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Science at the museum

Surrounded by its past of art and music, Lucca is not known for its contribution to scientific culture but, in the shadow of the Walls, some small museums are worth a visit for the unique stories they can tell us. The nineteenth century has left us the main "places of science" of Lucca: The Botanical Garden and the Cabinet of Natural History.

 

 

 

At the beginning of the 19th century, the princess of Lucca and Piombino, Elisa Bonaparte Baciocchi, had granted the foundation of a Botanical Garden and the funds necessary to maintain it, but it was Maria Luisa di Borbone, after the fall of the Napoleonic Empire a few years later, who gave to the Royal Lyceum the plot of land of about two hectares to create the Garden.
Seeds and plants arrived from the Royal Villa of Marlia where they had arrived directly from the French collections, from the Botanical Gardens nearby noble trees such as the Cedar of Lebanon, the patriarch of the garden, planted in 1822.

Cesare Bicchi, who looked after the Botanical Garden of Lucca at the end of the 19th century, is responsible for much of its present appearance: the formation of the most conspicuous part of the herbarium and the botanical school an important collection, of more than 450 medicinal plants, cinchona, erythrea incense, gallic pink turmeric, gentian and many others among the most used in the various countries of the world; the arboretum in which to walk among redwoods, badgers, wollemie, beeches and other 200 different species of trees from all over the world; the small lake dominated by the bald cypress and the legend of the beautiful Lucida Mansi who died drowning in its waters, to which were later added the mountain with the typical species of the Mediterranean maquis and a rich collection of edible "erbi", traditional of the local cuisine; the collection of camellias and rhododendrons that in that period embellished the parks of the villas of the aristocracy; the heated greenhouses for the inevitable botanical wonders, exotic plants and flowers that in that period circulated abundantly from all over the world changing the habits of Europeans. Coffee, tea and chocolate could not be missing from the aristocratic tables and botanical gardens of every place in Europe.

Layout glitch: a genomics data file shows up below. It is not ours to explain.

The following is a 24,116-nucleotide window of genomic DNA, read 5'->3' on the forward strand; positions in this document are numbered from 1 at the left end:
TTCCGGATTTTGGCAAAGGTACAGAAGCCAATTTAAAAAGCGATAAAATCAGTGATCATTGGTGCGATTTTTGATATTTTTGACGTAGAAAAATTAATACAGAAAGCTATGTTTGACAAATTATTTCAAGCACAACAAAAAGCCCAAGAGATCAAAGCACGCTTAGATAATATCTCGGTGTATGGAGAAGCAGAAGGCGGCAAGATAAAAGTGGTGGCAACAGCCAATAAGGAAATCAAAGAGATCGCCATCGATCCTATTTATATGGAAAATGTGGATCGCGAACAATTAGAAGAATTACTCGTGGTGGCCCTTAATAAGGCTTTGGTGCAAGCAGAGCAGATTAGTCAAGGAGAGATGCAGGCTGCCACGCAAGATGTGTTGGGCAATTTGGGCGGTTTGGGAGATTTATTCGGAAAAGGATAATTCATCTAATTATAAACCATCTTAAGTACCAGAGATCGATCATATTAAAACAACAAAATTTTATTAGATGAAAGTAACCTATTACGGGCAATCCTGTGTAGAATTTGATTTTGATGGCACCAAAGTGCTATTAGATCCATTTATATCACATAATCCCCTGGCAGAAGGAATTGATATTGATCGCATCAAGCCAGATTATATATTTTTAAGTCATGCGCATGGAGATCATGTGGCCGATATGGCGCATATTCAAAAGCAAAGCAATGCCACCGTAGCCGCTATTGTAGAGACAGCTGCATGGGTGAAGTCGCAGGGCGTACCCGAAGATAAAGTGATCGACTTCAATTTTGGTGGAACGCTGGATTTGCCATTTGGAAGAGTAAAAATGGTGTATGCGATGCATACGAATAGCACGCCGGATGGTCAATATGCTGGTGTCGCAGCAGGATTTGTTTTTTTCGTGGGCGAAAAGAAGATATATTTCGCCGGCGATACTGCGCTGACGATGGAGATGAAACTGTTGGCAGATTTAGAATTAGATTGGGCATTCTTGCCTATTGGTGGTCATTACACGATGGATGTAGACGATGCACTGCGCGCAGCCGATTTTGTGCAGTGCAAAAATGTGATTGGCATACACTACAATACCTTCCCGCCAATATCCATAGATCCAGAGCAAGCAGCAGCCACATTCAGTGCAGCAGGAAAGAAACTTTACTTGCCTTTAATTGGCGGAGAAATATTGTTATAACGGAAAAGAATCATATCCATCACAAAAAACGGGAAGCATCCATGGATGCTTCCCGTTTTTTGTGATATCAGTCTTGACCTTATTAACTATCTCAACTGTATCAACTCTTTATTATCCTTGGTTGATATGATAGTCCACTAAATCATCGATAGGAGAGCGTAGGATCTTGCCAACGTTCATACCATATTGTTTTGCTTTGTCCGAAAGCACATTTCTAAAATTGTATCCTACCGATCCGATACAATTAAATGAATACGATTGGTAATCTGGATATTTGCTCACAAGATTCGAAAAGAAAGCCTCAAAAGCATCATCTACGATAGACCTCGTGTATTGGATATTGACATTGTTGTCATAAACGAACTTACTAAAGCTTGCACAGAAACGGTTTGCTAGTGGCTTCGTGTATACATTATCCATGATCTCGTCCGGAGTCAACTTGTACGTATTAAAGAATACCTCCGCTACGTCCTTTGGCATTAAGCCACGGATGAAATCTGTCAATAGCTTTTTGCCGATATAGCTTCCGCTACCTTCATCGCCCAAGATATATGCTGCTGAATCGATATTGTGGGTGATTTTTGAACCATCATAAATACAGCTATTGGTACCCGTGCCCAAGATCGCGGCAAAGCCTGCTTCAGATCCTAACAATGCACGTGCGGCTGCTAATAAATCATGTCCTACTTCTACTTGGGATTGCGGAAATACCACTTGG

In the Botanical Garden there are also the two multisensory paths of the trees and the botanical school dedicated to blind and visually impaired visitors and for those who want to deepen their sensitivity through touch, taste, smell, hearing.

 

Minerals, fossils and shells, insects and birds... mummies and Egyptian finds and atmosphere from the Wunderkammer (from the German 'chamber of wonders', an ancient exhibition modality inspired by eclecticism and taste for the wonderful) of the early nineteenth century to the Cabinet of Natural History that keeps alive the city's tradition for scientific studies that had great impetus with the Garnducato di Toscana.

In the frescoed rooms of Palazzo Lucchesini there is a museum within the museum with "vintage" displays that have maintained the original layout of the original finds and subsequent donations including that of the Lucca explorer Carlo Piaggia and protagonist of important geographical and ethnographic discoveries and the Mezzetti herbarium, donated to the Cabinet by the author. About twenty dense volumes of notes on over 1500 specimens of plants mainly from the nineteenth-century Lucca territory, some of which are now extinct.

The charm and amazement of the past are also the subject of the museum, the curiosity of discoveries in the display cases objects with the strangest names: rare shells from all over the world, the largest collection of stuffed birds in Italy (3000 specimens) from the robin to the black stork, the fossil of a fish ten meters long, dioramas representing the metamorphosis of the silkworm (Bombyx mori), and even a tortoiseshell!

 

Also nineteenth-century the Museum of the Combustion Engine, housed in the premises of the fourteenth-century loggias of the Guinigi.
An exhibition dedicated to the works and life of the two scientists from Lucca who invented the revolutionary engine. The only one in the world that reconstructs with punctuality the studies and progress of Barsanti and Matteucci: from life stories to the acknowledgements collected at the time for their ingenuity, to the documents that Barsati brought with him to Paris, patents, drawings, and how much could help him to claim, unfortunately in vain, the paternity of the invention.

At the centre of the exhibition are scale reproductions of the four models of engines, running on compressed air, designed by the two scientists from Lucca to a summary of the documents that tell the birth and evolution of their studies, between December 1851, the date of their first meeting, and March 25, 1864, the day on which the Bauer engine was put into operation at the headquarters of the John Cockeril Company in Seraing near Liège in Belgium.

 

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